The current affordable housing stock in Grand County totals to 413 units, including 171 owner units and 242 renter units. Only 199 of these units will be deed restricted by 2020.
Multiple partners have aided in the provisioning of affordable housing units in Grand County. These efforts should be lauded. Additionally, the Interlocal Housing Task Force recently reestablished itself as an active work group aggressively targeting policies and programs that may help to address the decline of housing affordability and availability. The task force meets monthly, includes broad representation from the community, and serves as a driving force behind work in the affordable housing arena. Because of its efforts, the City of Moab and Grand County have made the topic of affordable housing a standing agenda item on all joint meetings. Further, the City of Moab has included affordable housing as a top legislative priority. It recently allocated $150,000 to affordable housing. Grand County has established regular workshops between the Council and Planning Commission, agreed to a work plan, and begun executing the work plan through policy changes and planning. It too has allocated funds towards affordable housing.
Of particular interest to affordable housing specialists is the period of affordability. The adjacent table includes the occupancy type and deed restriction status for multiple housing developments. The Mutual Self-Help (MSH) program, administered by HASU, has produced the greatest number of housing units for low-income households. Utilizing USDA 502-direct loans, the MSH program enables eligible households to contribute “sweat equity” towards the construction of their homes in exchange for low-interest rates, loan repayment subsidies, and home equity. Community Rebuilds also utilizes 502-direct and 523-guaranteed loans administered by USDA. Both organizations are working with USDA to create and implement deed restrictions on newly constructed homes beginning in 2017. Deed restrictions are critical for preserving long-term housing affordability and may last between 15 and 99 years, or remain in perpetuity.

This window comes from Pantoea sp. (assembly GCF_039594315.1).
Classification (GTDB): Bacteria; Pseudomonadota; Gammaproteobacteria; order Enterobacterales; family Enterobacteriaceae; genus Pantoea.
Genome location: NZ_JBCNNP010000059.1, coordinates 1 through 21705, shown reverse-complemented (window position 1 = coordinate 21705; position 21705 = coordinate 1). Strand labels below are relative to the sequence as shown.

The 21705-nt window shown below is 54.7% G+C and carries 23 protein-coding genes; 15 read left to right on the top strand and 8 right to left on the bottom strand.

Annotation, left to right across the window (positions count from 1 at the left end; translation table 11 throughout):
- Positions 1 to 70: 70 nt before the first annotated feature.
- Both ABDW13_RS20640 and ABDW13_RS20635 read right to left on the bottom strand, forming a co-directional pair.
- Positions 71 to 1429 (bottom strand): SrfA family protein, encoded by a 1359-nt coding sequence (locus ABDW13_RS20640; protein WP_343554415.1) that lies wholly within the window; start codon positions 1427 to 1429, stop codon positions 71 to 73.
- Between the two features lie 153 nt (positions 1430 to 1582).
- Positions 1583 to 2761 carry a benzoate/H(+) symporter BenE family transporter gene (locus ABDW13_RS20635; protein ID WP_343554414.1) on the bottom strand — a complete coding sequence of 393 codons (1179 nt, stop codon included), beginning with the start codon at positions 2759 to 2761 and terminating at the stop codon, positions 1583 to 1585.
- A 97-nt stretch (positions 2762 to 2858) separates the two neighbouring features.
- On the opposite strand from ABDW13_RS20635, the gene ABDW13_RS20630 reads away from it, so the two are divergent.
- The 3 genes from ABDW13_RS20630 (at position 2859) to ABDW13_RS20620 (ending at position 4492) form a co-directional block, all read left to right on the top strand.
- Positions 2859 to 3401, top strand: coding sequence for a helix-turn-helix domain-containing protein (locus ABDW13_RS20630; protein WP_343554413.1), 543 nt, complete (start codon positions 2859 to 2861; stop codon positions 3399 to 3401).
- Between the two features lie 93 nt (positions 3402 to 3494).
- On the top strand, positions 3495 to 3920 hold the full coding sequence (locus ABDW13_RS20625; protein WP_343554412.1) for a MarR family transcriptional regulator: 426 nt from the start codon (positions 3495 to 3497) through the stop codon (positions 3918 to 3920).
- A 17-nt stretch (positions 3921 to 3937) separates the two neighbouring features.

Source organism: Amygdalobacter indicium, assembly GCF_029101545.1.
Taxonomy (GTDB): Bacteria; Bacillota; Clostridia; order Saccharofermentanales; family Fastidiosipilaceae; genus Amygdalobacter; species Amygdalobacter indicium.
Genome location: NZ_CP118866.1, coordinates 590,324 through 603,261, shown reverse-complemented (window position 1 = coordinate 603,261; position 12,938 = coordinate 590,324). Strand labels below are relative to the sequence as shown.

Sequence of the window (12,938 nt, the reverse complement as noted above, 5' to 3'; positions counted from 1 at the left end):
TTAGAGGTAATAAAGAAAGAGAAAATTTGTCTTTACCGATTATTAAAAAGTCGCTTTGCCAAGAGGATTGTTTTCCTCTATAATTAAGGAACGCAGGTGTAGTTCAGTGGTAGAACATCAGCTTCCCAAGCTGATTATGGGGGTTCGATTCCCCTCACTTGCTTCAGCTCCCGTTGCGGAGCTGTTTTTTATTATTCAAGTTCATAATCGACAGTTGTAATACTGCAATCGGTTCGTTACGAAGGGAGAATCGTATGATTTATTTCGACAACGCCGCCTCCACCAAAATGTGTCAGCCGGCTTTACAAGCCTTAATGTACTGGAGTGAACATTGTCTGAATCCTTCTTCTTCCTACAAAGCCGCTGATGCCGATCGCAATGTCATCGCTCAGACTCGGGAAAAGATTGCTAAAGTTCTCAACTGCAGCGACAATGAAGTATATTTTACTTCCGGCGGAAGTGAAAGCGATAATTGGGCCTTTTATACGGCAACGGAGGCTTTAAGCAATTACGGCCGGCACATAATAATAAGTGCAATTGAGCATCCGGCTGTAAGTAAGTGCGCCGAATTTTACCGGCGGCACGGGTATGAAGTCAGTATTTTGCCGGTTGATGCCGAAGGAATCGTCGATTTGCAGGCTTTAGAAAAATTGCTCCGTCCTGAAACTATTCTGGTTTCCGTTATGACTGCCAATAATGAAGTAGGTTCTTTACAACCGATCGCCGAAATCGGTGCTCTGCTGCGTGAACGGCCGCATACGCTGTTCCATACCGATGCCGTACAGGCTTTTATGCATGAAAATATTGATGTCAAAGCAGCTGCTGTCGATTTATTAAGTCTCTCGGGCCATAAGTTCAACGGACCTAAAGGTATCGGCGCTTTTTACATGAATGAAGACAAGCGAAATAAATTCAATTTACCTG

In May 2016, the Arroyo Crossing Subdivision was approved as the very first private development to include a voluntary 20 percent (20%) set-aside for affordable housing. The agreement followed months of negotiations with the property owner and developer, a successful rezone request, and master plan approval. Once fully constructed, 44 of the 220 proposed housing units will be deed-restricted for a minimum of 40 years. Eligible households cannot earn more than 80 percent (80%) of AMI and must have at least one adult who works full-time within the boundaries of the Grand County School District, be of retirement age (62 or older), or have a qualifying mental or physical disability. The development agreement that establishes this set-aside encumbrance of Arroyo Crossing subdivision represents the single largest development impact of a non-subsidized, privately constructed project to date. Indeed, it sets a historic precedent in Grand County.